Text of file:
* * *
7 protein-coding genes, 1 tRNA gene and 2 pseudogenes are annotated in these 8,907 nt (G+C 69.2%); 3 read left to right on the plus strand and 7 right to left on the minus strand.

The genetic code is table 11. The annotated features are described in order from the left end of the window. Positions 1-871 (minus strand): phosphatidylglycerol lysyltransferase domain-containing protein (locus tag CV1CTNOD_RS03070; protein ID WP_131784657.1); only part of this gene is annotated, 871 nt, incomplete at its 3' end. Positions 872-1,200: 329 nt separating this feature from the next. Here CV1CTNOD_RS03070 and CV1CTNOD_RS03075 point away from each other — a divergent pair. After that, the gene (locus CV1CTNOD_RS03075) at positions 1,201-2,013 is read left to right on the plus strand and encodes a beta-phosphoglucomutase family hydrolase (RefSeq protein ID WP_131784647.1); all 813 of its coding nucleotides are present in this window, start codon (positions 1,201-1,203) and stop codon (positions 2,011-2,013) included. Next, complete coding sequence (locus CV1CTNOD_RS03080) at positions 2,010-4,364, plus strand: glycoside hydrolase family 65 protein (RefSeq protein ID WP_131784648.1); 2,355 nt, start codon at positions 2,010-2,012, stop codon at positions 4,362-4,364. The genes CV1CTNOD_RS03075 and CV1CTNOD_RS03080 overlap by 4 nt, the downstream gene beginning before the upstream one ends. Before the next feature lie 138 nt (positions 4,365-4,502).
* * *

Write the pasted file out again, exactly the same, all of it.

7 protein-coding genes, 1 tRNA gene and 2 pseudogenes are annotated in these 8,907 nt (G+C 69.2%); 3 read left to right on the plus strand and 7 right to left on the minus strand.

The genetic code is table 11. The annotated features are described in order from the left end of the window. Positions 1-871 (minus strand): phosphatidylglycerol lysyltransferase domain-containing protein (locus tag CV1CTNOD_RS03070; protein ID WP_131784657.1); only part of this gene is annotated, 871 nt, incomplete at its 3' end. Positions 872-1,200: 329 nt separating this feature from the next. Here CV1CTNOD_RS03070 and CV1CTNOD_RS03075 point away from each other — a divergent pair. After that, the gene (locus CV1CTNOD_RS03075) at positions 1,201-2,013 is read left to right on the plus strand and encodes a beta-phosphoglucomutase family hydrolase (RefSeq protein ID WP_131784647.1); all 813 of its coding nucleotides are present in this window, start codon (positions 1,201-1,203) and stop codon (positions 2,011-2,013) included. Next, complete coding sequence (locus CV1CTNOD_RS03080) at positions 2,010-4,364, plus strand: glycoside hydrolase family 65 protein (RefSeq protein ID WP_131784648.1); 2,355 nt, start codon at positions 2,010-2,012, stop codon at positions 4,362-4,364. The genes CV1CTNOD_RS03075 and CV1CTNOD_RS03080 overlap by 4 nt, the downstream gene beginning before the upstream one ends. Before the next feature lie 138 nt (positions 4,365-4,502).